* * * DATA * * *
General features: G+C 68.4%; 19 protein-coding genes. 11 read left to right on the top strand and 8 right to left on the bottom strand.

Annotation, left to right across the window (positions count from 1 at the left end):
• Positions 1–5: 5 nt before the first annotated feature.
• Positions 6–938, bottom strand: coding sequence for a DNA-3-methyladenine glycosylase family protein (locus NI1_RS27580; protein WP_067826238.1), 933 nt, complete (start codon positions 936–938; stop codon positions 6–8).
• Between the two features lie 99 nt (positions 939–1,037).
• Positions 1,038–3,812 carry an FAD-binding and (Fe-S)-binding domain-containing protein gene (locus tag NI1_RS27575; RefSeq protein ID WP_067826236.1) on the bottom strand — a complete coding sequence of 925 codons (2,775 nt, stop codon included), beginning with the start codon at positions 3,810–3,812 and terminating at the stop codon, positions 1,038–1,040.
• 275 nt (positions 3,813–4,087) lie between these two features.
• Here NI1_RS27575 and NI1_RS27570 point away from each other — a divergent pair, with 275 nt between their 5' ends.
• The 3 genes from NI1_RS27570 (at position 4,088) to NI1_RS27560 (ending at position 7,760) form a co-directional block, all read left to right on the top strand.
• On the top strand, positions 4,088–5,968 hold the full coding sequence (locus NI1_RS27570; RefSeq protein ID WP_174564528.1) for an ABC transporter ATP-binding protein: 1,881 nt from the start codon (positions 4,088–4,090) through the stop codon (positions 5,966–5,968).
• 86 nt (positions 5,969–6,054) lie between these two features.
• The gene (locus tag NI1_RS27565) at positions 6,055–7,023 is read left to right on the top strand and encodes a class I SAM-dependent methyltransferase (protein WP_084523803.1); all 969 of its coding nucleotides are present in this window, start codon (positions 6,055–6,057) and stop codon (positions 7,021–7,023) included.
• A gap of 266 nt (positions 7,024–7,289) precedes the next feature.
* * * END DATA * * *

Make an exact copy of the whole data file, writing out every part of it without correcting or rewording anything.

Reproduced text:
General features: G+C 68.4%; 19 protein-coding genes. 11 read left to right on the top strand and 8 right to left on the bottom strand.

Annotation, left to right across the window (positions count from 1 at the left end):
• Positions 1–5: 5 nt before the first annotated feature.
• Positions 6–938, bottom strand: coding sequence for a DNA-3-methyladenine glycosylase family protein (locus NI1_RS27580; protein WP_067826238.1), 933 nt, complete (start codon positions 936–938; stop codon positions 6–8).
• Between the two features lie 99 nt (positions 939–1,037).
• Positions 1,038–3,812 carry an FAD-binding and (Fe-S)-binding domain-containing protein gene (locus tag NI1_RS27575; RefSeq protein ID WP_067826236.1) on the bottom strand — a complete coding sequence of 925 codons (2,775 nt, stop codon included), beginning with the start codon at positions 3,810–3,812 and terminating at the stop codon, positions 1,038–1,040.
• 275 nt (positions 3,813–4,087) lie between these two features.
• Here NI1_RS27575 and NI1_RS27570 point away from each other — a divergent pair, with 275 nt between their 5' ends.
• The 3 genes from NI1_RS27570 (at position 4,088) to NI1_RS27560 (ending at position 7,760) form a co-directional block, all read left to right on the top strand.
• On the top strand, positions 4,088–5,968 hold the full coding sequence (locus NI1_RS27570; RefSeq protein ID WP_174564528.1) for an ABC transporter ATP-binding protein: 1,881 nt from the start codon (positions 4,088–4,090) through the stop codon (positions 5,966–5,968).
• 86 nt (positions 5,969–6,054) lie between these two features.
• The gene (locus tag NI1_RS27565) at positions 6,055–7,023 is read left to right on the top strand and encodes a class I SAM-dependent methyltransferase (protein WP_084523803.1); all 969 of its coding nucleotides are present in this window, start codon (positions 6,055–6,057) and stop codon (positions 7,021–7,023) included.
• A gap of 266 nt (positions 7,024–7,289) precedes the next feature.